BlackRock exec: Economy can 'definitely' withstand rolling back Trump tax cuts

New York (CNN Business)The SPAC market is so hot that this year’s fundraising haul has already surpassed all of 2020’s. And it’s not even April. Understandably, the world’s largest asset manager worries the SPAC boom is overdone.

“If you look at the SPAC market, there’s some really attractive new companies and new technologies coming to the market that are financing effectively,” BlackRock executive Rick Rieder told CNN Business. “And then there are some that make no sense.”
Rieder, BlackRock’s (BLK) chief investment officer of global fixed income, urged investors to use caution before entering this space.

    “You’ve got to be really selective about where you go and not just jump onto that train because it’s gotten crazy,” he said.

      It’s hard to argue with that point. Special purpose acquisition companies (SPACs), shell companies that only exist to take private entities public, have become all the rage on Wall Street. Even celebrities like Alex Rodriguez and Jay-Z are getting into the blank-check boom.

      $83 billion in US SPACs this year alone

      US-listed SPACs have raised $83.1 billion so far this year, according to Dealogic stats. That is up 2,031% — or 20-fold — from the same point of last year. As of Tuesday, the 2021 SPAC market exceeded 2020’s total of $82.6 billion.
      One concern is that the amount of SPAC money hunting for merger candidates may exceed the number of quality private companies open to going public.
      Don't invest in a SPAC just because a celeb is involved, SEC warns
      Rieder pointed out that some SPACs are going public with lofty valuations that value them at 40 or even 50 times their revenue. “There’s no chance you could ever grow into that,” he said.
      The comments from Rieder add to a chorus of concerns raised about SPACs by some experts, including famed investor Jeremy Grantham, former Dallas Federal Reserve President Richard Fisher and Bill Dudley, the former NY Fed president.
      Others, like hedge fund manager Mark Yusko think the criticism is misplaced because they view SPACs as a cheaper, more flexible and a smarter way to raise money than traditional IPOs.

      Homework required to sift through SPACs

      Up until the past year or two, SPACs were reserved for the backwaters of Wall Street. The thinking was that these were low-quality companies that couldn’t handle the scrutiny of a traditional IPO.
      But then a number of major companies including Virgin Galactic and DraftKings decided to go the SPAC route.
      US economy can 'definitely' withstand tax hikes, BlackRock's Rick Rieder says

      More recently, Bernard Arnault, Europe’s richest man, joined the SPAC boom. Other recent SPACs include Rocket Lab, a startup that builds small rockets to shuttle satellites to orbit and View, a SoftBank-backed smart window company. Online trading brokerage EToro announced a $10 billion merger with a SPAC earlier this week.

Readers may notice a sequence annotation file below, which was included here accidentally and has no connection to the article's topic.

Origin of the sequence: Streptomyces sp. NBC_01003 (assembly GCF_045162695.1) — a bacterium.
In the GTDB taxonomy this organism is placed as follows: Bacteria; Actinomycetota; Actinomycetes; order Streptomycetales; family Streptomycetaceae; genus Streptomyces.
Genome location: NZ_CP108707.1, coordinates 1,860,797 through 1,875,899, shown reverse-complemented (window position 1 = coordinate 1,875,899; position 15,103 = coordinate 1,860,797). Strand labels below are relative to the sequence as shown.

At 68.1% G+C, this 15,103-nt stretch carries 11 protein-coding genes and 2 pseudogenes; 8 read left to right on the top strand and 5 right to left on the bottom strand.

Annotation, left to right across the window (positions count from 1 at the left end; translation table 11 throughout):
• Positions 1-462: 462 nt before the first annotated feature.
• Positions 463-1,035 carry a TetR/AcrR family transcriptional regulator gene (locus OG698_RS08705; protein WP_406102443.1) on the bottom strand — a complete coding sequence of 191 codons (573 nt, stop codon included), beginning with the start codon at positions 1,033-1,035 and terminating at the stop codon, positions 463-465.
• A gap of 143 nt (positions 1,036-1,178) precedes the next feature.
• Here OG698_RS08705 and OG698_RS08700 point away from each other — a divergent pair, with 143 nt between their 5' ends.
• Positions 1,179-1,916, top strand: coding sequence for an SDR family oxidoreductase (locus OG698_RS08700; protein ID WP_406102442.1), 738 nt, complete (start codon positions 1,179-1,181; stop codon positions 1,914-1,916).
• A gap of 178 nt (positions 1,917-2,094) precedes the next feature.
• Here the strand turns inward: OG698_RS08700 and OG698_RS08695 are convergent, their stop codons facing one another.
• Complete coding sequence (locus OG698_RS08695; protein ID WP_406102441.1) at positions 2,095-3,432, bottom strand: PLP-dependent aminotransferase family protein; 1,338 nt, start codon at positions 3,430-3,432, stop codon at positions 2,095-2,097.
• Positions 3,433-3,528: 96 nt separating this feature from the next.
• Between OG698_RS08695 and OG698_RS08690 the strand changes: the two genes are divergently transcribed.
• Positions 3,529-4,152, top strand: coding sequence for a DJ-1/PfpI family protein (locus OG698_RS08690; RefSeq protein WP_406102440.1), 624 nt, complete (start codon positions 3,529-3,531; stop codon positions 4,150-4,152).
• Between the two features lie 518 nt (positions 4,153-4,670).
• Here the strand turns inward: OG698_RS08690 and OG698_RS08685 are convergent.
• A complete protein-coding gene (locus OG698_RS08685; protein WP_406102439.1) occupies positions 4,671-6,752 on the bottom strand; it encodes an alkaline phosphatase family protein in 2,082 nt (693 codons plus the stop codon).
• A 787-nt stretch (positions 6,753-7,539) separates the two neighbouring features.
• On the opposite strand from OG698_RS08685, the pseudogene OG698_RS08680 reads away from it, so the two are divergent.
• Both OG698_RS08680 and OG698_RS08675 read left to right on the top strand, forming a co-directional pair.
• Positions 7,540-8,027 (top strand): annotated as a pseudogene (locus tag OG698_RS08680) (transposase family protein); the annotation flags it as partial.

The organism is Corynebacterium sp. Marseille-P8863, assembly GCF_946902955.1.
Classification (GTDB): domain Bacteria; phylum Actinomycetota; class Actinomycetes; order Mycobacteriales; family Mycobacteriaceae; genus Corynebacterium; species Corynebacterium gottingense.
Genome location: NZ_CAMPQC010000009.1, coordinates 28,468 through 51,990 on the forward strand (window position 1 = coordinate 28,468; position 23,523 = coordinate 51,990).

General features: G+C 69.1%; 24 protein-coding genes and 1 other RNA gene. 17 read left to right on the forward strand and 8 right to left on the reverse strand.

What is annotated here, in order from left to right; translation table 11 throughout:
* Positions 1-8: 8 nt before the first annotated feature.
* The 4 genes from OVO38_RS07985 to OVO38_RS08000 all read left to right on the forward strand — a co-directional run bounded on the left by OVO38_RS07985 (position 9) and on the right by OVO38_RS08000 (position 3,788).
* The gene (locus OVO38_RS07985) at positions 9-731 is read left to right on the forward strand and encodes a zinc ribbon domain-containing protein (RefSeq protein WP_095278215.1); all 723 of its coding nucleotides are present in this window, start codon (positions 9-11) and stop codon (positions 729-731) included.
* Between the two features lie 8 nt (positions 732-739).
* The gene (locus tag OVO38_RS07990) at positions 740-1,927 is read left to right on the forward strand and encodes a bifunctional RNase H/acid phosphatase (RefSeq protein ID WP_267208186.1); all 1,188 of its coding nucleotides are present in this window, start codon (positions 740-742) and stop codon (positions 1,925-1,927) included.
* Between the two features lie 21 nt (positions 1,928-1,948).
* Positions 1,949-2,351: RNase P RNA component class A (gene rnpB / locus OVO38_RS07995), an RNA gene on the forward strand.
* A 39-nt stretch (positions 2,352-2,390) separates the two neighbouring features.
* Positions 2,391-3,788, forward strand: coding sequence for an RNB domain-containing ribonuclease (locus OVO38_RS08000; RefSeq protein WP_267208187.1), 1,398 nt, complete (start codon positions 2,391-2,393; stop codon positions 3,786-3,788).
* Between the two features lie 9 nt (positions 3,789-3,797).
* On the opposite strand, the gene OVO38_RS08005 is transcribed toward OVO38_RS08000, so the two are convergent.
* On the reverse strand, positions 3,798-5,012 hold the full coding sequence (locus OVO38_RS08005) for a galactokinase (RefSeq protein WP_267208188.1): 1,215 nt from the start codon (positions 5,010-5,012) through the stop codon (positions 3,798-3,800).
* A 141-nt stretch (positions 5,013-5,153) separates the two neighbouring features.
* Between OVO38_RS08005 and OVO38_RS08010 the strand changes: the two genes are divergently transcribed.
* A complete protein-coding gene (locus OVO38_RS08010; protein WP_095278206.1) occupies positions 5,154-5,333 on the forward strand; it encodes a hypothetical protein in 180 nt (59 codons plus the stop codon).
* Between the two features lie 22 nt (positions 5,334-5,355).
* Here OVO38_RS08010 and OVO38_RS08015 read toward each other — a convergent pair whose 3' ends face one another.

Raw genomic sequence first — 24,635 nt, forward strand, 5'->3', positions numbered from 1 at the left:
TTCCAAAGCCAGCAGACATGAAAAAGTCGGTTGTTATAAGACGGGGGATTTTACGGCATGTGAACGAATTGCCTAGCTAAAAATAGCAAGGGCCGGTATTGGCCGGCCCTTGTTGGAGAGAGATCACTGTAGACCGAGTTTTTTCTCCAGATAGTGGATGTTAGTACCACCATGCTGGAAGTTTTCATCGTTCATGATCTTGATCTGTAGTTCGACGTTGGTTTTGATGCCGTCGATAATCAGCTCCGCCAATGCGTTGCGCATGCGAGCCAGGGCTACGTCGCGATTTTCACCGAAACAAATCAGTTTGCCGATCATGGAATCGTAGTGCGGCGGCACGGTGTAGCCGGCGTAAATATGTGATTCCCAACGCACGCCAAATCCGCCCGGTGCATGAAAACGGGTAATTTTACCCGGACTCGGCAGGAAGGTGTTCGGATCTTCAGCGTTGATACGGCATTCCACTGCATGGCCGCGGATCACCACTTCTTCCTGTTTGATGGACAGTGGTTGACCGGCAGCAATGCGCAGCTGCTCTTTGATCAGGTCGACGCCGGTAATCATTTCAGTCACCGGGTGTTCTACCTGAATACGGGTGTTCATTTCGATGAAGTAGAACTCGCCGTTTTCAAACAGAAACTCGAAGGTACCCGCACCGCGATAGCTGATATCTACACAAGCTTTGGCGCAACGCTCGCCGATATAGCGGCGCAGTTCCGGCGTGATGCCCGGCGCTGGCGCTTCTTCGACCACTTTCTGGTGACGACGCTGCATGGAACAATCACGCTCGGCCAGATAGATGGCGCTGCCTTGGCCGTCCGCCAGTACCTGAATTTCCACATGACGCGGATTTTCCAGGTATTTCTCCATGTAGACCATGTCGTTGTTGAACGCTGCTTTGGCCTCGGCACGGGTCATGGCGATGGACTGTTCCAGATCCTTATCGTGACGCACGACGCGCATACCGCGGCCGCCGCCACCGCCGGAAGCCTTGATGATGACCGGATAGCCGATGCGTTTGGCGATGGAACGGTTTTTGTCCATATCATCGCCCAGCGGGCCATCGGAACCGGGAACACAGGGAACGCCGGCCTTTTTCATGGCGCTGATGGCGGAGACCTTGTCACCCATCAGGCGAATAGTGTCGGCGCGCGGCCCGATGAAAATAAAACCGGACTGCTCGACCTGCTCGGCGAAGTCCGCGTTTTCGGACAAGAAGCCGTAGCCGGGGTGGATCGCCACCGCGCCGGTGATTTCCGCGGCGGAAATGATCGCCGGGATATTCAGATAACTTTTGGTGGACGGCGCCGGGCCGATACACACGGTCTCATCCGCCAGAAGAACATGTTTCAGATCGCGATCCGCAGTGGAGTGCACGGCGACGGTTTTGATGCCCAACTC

BlackRock’s Rieder said the sheer number of SPACs out there require investors to do their homework.
      “It requires an intense amount of work,” Rieder said. “I think the period of, I’m just going to buy SPACs because that’s the thing to do and that’s going to keep going, that’s over. And hopefully that’s not coming back.”

      Celebs are backing SPACs

      Last week, the SEC issued an alert warning the public about the risks around celebrity-backed SPACs.
      “Never invest in a SPAC based solely on a celebrity’s involvement,” the agency warned the public in an alert Wednesday.
      Professional athletes including Colin Kaepernick and Shaquille O’Neal have recently backed SPACs, joining politicians like former House Speaker Paul Ryan and pop stars like Ciara Wilson.
      Wall Street's biggest fear isn't Covid. It's inflation
      “Celebrities, like anyone else, can be lured into participating in a risky investment or may be better able to sustain the risk of loss,” the SEC said. “It is never a good idea to invest in a SPAC just because someone famous sponsors or invests in it or says it is a good investment.”
      Despite the SPAC boom and apparent froth in other corners of the market, Rieder doesn’t seem overly concerned about a systemic bubble that threatens the economy like the housing bubble did in the years before the Great Recession.
      “I don’t see a lot of crisis-like bubbles out there,” Rieder said. “But there are some assets, some equities, where I look at them and I say, ‘Who in the world keeps buying these?’ But anyway, some people do.”

      The stimulus check factor

      One unexpected source of demand for stocks and other assets could be stimulus checks.
      Although many Americans are using stimulus checks to pay off debt and make ends meet, others may be sending that extra cash into the stock market.
      “I underestimated how big it would be,” Rieder said of the impact that stimulus checks have had on the stock market.

        The hope is those investments will translate to wealth gains for average Americans as the stock market rises over time.
        “I think it’s really healthy that stimulus money like this gets into assets that will appreciate,” Rieder said.
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